Study on teen pot use goes up in smoke, then reappears

photo by Torbin Bjorn Hansen via Flickr

A JAMA journal has retracted and replaced a widely circulated 2021 paper which purported to find that pot use among adolescents drops when states make the drug legal. 

The article, “Association of Marijuana Legalization With Marijuana Use Among US High School Students, 1993-2019,” appeared in JAMA Network Open and received a bale of attention in mainstream and social media. As GreenEntrepreneur reported

A September 2021 study of high school use between 1993 and 2019 used the Youth Risk Behavior Survey (YRBS) to determine that adult-use laws did not increase teen use. After two years, states with adult-use laws saw decreases in usage.

But as readers soon pointed out, the findings were schwag. According to the notice:

On behalf of our coauthors, we write to respond to concerns raised about the methods and analyses for the Research Letter, “Association of Marijuana Legalization With Marijuana Use Among US High School Students, 1993-2019,” published in JAMA Network Open on September 7, 2021.1 These concerns were brought to our attention by readers and subsequently published as Comments with the article.2,3 In this study, we used data from the Youth Risk Behavior Survey (YRBS) for the period 1993 to 2019 to provide updated estimates of the association of legalization of recreational marijuana and legalization of medical marijuana with adolescent marijuana use. 

The statement then goes into detail about the nature of the error, which, once corrected, led the researchers to conclude: 

After reconducting the analyses with weighted and unpooled data, RML adoption and MML adoption were no longer statistically significantly associated with adolescent marijuana use. Moreover, in the corrected analysis, we found that 4 or more years after MML adoption, marijuana use among adolescents declined (OR, 0.83; 95% CI, 0.68-0.99; P = .049), as noted in the Figure in the replacement article.

We apologize to the readers and editors of JAMA Network Open for any confusion we caused by conducting our prior analysis based on unweighted and pooled data when the YRBS recommends that the correct approach is to use weighted and unpooled data.

In an email, which we’ve made available in full here, co-authors Joseph Sabia and D. Mark Anderson said economists and clinicians have different views of how to present weighted and unweighted data: 

While applied microeconomists are very nuanced and careful in our academic discussions surrounding weighting, our experience is that physicians are more interested in only showing weighted policy estimates, which we were happy to provide in the revised article.

But the bottom line, they said, was that the conclusions of the paper didn’t change after the weighting: 

The above quoted conclusion from our original paper reflects the conclusion of our revised paper.  We find no evidence from the YRBS data — whether the estimates are weighted or unweighted, are derived from “pooled or separate” national or state YRBS data, or following economists’ conventional empirical practices or physicians’ preferred approaches — that the legalization of marijuana has (as yet) encouraged youth marijuana use.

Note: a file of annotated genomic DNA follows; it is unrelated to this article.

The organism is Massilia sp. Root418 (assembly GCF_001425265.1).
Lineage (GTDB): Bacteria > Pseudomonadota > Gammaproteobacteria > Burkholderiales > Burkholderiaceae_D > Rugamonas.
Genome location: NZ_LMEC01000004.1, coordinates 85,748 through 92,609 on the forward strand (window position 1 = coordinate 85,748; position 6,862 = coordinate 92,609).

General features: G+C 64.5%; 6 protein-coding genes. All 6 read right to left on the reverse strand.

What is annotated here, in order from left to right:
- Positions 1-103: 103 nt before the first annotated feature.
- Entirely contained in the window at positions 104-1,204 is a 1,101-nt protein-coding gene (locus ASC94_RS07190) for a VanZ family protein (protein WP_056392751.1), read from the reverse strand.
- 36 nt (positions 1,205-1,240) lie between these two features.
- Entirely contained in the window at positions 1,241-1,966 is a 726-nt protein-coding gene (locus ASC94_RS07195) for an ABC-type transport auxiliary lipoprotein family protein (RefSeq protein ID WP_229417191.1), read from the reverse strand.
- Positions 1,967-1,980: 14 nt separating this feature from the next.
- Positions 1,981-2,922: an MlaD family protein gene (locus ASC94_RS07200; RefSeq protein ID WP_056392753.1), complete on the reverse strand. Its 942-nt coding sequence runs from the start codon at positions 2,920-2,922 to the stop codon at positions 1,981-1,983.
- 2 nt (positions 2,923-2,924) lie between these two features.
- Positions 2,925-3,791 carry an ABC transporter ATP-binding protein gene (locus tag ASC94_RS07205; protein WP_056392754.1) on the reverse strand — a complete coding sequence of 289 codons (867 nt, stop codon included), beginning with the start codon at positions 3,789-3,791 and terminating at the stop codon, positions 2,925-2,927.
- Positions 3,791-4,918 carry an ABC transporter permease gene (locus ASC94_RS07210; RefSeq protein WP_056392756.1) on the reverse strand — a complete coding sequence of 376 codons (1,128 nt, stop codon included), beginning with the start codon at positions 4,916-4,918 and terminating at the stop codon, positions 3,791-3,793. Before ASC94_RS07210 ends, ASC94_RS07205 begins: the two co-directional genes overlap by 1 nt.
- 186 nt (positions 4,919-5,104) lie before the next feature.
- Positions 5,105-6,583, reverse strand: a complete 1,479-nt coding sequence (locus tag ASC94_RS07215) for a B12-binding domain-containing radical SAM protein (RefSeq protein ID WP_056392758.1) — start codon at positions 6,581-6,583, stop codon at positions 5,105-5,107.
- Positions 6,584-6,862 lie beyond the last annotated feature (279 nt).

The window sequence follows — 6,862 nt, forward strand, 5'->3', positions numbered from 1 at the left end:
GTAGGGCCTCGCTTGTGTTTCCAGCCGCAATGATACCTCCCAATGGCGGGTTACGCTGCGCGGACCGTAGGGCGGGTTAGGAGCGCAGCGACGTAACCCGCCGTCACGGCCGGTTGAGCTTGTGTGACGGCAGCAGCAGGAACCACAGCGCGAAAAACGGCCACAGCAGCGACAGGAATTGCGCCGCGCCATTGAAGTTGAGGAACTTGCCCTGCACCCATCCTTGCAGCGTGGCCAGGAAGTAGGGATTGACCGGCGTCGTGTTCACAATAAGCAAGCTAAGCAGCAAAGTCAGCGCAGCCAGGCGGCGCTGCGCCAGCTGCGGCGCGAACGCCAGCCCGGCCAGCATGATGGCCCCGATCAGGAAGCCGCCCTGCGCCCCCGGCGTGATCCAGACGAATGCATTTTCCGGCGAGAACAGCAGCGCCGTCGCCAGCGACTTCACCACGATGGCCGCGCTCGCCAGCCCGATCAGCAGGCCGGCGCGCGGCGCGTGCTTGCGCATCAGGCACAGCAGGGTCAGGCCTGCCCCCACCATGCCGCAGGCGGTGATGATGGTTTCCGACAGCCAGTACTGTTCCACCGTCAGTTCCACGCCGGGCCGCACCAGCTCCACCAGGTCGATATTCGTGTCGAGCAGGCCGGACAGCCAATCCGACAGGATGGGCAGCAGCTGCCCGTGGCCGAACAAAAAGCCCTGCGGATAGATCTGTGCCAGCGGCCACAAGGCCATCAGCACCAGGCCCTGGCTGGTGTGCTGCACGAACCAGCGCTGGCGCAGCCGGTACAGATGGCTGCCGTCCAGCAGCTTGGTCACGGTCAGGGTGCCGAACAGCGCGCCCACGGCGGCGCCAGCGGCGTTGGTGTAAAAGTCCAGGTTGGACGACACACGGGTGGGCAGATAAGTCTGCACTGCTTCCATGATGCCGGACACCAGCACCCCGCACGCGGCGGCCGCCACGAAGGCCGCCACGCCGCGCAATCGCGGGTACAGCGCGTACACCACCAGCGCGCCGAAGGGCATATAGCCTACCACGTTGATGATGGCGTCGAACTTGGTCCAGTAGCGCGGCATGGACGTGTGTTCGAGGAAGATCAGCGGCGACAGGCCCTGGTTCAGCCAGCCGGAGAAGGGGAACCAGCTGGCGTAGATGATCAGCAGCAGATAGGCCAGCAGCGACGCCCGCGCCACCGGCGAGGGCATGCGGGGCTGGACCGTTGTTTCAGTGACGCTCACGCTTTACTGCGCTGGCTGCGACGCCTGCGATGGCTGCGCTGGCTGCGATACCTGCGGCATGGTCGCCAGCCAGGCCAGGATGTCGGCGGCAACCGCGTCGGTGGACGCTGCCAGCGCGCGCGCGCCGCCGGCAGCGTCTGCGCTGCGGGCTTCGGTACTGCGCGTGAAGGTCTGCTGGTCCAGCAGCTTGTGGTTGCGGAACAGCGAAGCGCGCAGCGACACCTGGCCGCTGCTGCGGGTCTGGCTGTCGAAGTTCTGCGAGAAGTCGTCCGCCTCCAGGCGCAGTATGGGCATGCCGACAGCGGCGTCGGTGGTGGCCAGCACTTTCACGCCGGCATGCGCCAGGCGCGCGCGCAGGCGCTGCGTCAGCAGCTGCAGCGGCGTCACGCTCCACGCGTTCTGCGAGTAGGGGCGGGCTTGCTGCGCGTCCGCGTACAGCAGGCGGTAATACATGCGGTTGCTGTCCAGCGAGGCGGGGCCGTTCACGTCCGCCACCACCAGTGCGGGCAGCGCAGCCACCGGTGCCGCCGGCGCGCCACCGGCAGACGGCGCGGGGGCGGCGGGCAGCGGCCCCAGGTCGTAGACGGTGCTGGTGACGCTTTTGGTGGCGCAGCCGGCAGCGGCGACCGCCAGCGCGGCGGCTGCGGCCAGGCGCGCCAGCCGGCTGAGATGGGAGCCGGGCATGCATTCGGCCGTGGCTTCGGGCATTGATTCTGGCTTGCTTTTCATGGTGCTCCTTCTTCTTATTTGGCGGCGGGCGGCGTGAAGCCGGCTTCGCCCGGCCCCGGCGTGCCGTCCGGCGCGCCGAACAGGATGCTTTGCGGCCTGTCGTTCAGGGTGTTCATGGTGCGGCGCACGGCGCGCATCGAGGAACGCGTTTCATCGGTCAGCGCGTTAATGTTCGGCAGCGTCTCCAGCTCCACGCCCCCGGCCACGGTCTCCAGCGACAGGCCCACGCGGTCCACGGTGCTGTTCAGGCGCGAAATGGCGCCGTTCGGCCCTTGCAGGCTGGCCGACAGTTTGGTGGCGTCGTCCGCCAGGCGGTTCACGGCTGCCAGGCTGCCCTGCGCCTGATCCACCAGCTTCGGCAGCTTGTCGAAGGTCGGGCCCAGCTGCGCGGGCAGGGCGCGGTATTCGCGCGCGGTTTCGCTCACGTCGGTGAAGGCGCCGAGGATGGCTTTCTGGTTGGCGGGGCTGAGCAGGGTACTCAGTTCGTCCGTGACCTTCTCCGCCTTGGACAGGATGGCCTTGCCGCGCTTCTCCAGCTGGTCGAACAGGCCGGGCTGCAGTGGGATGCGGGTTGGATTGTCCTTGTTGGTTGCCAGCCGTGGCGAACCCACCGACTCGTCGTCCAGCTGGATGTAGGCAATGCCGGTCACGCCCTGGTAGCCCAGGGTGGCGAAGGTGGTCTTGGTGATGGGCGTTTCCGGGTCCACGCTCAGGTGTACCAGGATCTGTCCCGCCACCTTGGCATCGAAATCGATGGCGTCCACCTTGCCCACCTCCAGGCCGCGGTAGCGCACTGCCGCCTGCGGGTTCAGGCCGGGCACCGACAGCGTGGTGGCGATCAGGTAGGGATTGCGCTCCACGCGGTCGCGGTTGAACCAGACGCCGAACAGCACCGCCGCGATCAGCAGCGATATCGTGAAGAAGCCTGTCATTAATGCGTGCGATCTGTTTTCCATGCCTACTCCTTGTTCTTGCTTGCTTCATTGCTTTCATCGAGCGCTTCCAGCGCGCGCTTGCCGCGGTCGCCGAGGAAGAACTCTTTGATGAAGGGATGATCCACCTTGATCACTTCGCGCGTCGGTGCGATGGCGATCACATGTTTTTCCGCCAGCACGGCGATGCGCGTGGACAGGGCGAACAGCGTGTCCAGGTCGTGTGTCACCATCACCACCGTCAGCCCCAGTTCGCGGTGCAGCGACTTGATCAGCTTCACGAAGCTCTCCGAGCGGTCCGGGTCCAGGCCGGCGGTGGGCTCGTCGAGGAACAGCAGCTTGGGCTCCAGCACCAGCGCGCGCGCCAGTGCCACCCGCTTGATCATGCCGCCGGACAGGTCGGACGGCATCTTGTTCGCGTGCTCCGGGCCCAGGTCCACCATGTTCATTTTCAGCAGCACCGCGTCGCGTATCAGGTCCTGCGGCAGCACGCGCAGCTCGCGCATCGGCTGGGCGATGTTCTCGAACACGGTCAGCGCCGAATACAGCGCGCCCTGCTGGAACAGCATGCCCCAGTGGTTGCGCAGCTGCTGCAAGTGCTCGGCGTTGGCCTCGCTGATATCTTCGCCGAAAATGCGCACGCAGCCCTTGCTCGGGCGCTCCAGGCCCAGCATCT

We learned a great deal from going through this exercise with the editors, in particular how important it is for researchers across disciplines to be able to talk to one another about technical, nuanced applied econometric issues.

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5 thoughts on “Study on teen pot use goes up in smoke, then reappears”

  1. It seems unfair and, I must say, a little insulting to me to write that “the findings were schwag” when, as the authors point out, this appears to have been a matter of different disciplinary norms around how to analyse and present certain kinds of data.

    1. I agree. I see the attempt to be entertaining by working pot-related references into the article, but I feel it doesn’t fit insofar as the actual issue with the data is concerned.

  2. What are the underlying assumptions, potential pitfalls and also advantages of analyzing these data with ‘weighted and unpooled’ vs ‘unweighted and pooled’ approaches? It would be nice to know this to try to reconcile the differences between the fields of economics & medicine.

    1. Yes. This.

      It seems silly to me that a difference between methodology in two fields would make or break a paper so drastically.

      In fact, if I were involved, I wouldn’t be looking for a ‘retract and replace’, but rather an update (not sure I would even call it a correction), with the authors adding another section showing both methods of analysis and allowing readers to come to their own conclusions.

      1. I would leave the original paper untouched and just publish the criticism in a letter to the editor and then the authors’ response where they use the other analysis approach and come to the same conclusion.

        The first rule of statistics is you’re always doing it wrong in someone’s opinion. But if the effect is real and robust it will show up no matter how you analyse it.

        Their findings are also completely believable. When I go out teenagers are not smoking – they are vaping. They can even get away with doing it indoors because it’s low odour. It’s the senior citizens who stink of weed.

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